Continued from product description on
Native American's Page Three...
Background: Web weaving, or using the hands to make "string
figures" with a loop of cord, predates recorded history.
Because of this, the origin of string figures is unknown. Evidence
of string figures can be found in nearly all native cultures
of the Americas (North, Central, and South), East Asia, Africa,
Australia, the Arctic region, and the Pacific Islands. Prehistoric
drawings suggest string figures have been made since Man learned
to tie the ends of a string!
The purpose of making string figures varied from place to
place. Sometimes string figures were made just for fun while
also proving an artistic outlet. One can easily imagine the need
to relax and entertain after a day of dangerous hunting and tedious
gathering. In many native cultures, string figures were used
by tribal storytellers to illustrate their tales. Other cultures
created string figures to serve as good luck charms. These "string
charms" were used to ward off bad spirits, ask the spirits
for a bountiful harvest, or guarantee a successful hunting expedition.
String figures were also used to teach tribal traditions and
practices. Storytellers around the world used string figures
to teach lessons through their stories of spirits, people, animals,
and places. String figures, stories and chants were used together
to teach, worship, and entertain. In teaching, string figures
may very well have been the world's first visual aid -- thousands
of years before clay tablets and chalkboards!
The number of possible string figures is theoretically limitless.
Loops can be small or large. The larger the string loop, the
more types of string figures can be made. Larger loops also allowed
two or more sets of hands to create complex figures and share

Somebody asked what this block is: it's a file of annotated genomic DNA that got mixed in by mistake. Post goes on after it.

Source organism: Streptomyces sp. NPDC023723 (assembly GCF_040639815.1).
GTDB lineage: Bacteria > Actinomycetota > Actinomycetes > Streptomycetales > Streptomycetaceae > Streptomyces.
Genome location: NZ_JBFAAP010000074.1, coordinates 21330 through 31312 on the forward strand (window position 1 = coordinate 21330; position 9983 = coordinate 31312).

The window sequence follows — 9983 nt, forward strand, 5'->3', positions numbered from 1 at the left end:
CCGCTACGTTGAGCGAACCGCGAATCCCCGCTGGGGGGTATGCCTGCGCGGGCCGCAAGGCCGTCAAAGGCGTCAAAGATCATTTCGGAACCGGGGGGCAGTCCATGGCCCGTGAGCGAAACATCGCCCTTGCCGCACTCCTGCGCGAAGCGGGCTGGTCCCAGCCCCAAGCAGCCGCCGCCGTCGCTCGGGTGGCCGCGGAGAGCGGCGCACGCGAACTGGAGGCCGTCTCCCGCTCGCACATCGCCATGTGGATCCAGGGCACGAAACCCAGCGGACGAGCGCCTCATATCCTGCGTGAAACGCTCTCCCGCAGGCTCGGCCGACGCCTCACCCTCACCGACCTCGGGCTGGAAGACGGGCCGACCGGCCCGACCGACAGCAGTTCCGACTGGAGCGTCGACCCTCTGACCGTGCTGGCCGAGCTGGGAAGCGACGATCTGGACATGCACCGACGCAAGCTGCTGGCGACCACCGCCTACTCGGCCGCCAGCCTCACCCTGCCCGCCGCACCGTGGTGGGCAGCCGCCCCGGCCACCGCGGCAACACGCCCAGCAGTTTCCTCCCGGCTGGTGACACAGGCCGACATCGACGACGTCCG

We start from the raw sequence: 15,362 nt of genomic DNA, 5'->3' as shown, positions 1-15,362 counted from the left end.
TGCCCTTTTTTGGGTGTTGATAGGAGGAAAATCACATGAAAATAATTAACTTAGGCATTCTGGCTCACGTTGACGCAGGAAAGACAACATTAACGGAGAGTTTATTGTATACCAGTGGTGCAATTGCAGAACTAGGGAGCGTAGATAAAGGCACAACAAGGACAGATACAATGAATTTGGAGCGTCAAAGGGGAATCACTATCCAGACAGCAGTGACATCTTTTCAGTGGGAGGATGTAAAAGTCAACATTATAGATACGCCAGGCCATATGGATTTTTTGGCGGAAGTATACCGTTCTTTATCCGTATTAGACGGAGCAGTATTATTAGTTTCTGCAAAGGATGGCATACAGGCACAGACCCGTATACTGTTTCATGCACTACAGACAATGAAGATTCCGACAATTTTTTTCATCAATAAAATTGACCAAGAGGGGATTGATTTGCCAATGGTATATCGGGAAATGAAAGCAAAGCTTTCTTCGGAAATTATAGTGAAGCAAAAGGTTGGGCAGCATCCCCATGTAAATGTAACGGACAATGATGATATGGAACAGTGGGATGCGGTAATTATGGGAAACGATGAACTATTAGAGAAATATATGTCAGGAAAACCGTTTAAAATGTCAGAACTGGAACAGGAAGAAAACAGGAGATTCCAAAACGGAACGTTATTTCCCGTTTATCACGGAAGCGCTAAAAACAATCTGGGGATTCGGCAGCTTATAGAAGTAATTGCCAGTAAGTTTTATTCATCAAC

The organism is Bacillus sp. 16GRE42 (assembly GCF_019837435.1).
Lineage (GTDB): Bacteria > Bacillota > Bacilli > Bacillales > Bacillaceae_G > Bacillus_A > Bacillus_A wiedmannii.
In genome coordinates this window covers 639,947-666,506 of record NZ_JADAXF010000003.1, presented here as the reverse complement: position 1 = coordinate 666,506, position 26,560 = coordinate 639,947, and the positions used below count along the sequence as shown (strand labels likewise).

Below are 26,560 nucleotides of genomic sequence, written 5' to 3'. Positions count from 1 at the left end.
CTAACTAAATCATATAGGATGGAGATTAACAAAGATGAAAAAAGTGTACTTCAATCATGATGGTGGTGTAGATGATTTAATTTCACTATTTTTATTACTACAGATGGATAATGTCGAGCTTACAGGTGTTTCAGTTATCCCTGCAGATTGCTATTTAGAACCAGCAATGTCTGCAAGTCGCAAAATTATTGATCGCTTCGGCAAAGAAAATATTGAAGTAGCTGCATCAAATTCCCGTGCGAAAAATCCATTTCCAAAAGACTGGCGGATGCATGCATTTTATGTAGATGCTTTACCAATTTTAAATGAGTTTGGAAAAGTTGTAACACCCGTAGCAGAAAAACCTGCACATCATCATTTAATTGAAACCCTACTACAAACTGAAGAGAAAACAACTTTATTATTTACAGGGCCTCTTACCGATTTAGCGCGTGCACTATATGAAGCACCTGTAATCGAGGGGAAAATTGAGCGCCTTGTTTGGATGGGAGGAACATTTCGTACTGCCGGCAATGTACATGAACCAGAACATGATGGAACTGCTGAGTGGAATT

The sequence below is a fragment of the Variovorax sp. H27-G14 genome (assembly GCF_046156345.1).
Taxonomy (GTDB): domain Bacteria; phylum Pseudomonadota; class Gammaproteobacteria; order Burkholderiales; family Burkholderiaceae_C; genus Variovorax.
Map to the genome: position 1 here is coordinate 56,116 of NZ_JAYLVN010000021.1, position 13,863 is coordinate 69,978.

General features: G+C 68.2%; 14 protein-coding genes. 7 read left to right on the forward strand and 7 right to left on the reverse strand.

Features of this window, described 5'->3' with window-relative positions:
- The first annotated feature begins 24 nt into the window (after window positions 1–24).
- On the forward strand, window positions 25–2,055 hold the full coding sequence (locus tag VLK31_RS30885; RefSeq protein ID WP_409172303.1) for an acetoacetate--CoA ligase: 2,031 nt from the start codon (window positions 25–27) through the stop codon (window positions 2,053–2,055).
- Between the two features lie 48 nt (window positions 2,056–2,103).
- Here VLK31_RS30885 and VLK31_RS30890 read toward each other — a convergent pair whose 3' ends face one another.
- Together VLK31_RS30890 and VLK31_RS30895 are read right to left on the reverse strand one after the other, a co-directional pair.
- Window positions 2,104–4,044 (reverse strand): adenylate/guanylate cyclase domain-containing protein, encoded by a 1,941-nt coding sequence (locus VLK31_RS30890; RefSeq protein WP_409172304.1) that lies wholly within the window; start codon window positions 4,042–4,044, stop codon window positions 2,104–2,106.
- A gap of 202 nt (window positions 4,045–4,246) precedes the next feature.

the fun! (Who knows? String figures may have been our earliest
form of group participation games!) Since the time when anthropologist
Franz Boas first described how to make an Eskimo string figure
in 1888, instructions have been written for over 2,000 traditional
patterns! Of course, this does not include all the patterns that
have been forgotten over the millennia.
Fact: In Hawaii, the art of string figures is called Hei
(a snare, stratagem, or ruse; to ensnare, entangle, or catch
in a net).
Fact: The Navaho used string figures to teach about the
stars. Many string figure patterns relate to the sun, moon, and
stars. Perhaps this is partly because string figures have been
used throughout the ancient world. Early navigators learned to
"read the night sky" and spread the use of string figures
to distant places.
Fact: String figures are sometimes referred to as "unknots."
Can you see why and how string figures may have led early Man
to invent various knots? How about geometric designs painted
on ancient pottery?
For more information, please see the historical background
for our Cat's Cradle & Other String